The launches reinforced the message delivered by Kim Yo Jong, the Deputy Director of the Publicity and Information Department of the Workers’ Party of Korea and, more important, the sister of North Korean leader Kim Jong Un, two days earlier. She had called the U.S. nuclear-capable submarine's visit “a foolish act that could put its security at risk.”
The missile launch followed an earlier test-firing of a longer-range missile that Kim described ominously as only the “beginning.” On July 12, North Korea test-fired an ICBM that it identified as Hwasong-18, thus advertising the fact that it has continued to improve its ability to lob a nuclear warhead at the United States. The solid-fuel-powered ICBM reached its apogee of over 6,000 km, doubling the previous test’s record three months ago. The photos and announcement, released by its official media, revealed that the missile was launched from a road-mobile vehicle and its second stage flew at a different angle than the first stage.
Furthermore, the Hwasong-18 is likely capable of carrying multiple warheads and decoys, according to Ted Postol, a nuclear expert at the Massachusetts Institute of Technology. The combination of solid fuel, a mobile launcher, independently adjustable stages, and multiple warheads makes Hwasong-18 not only a direct threat to the U.S. continent but also a more challenging one for U.S. missile defense systems to track and intercept.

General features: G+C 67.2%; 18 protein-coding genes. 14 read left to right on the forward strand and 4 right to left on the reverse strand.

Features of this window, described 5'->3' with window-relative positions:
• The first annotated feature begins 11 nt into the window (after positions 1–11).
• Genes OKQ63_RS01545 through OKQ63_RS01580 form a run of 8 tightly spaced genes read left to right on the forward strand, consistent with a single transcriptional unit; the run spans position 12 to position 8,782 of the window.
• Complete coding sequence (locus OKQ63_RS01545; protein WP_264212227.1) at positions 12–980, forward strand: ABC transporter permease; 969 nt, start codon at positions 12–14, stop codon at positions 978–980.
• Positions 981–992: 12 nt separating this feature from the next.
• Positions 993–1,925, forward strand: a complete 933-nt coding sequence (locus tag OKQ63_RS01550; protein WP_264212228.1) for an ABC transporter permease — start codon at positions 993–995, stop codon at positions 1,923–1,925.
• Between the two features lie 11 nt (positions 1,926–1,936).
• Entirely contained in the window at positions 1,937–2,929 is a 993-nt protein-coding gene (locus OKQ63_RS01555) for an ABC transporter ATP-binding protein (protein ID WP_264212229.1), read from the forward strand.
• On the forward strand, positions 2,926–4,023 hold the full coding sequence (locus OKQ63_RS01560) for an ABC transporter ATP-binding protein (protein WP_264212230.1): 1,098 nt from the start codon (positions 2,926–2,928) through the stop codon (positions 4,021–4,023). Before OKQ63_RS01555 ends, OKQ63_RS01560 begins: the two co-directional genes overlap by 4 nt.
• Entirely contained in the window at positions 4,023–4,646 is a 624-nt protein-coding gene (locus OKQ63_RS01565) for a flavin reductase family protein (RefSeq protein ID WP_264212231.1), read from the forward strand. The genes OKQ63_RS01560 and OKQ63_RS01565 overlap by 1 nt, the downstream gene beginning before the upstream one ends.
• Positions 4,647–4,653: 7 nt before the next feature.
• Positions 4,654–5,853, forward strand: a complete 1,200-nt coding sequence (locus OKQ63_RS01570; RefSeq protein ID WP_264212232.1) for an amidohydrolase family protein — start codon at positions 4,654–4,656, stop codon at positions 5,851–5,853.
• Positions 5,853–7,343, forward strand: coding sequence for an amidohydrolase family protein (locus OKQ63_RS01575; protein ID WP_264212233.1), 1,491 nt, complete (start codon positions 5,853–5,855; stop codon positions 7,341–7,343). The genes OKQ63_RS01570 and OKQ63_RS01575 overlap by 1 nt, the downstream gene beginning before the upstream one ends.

The ICBM test was met with a series of punitive measures by Seoul, Washington, and Tokyo. The Yoon Suk Yeol administration immediately penalized the North by sanctioning four individuals and three entities for their involvement in the financing and technical development of the missile. The Biden administration also dispatched a B-52H strategic bomber to South Korea as part of a combined air drill together with South Korea’s F-15K fighters the following day. Finally, South Korea, the United States, and Japan staged a trilateral missile defense exercise in international waters of the East Sea on July 16 that featured three Aegis-equipped destroyers — the South's ROKS Yulgok Yi I, the U.S.' USS John Finn and the Japan Maritime Self-Defense Force's JS Maya.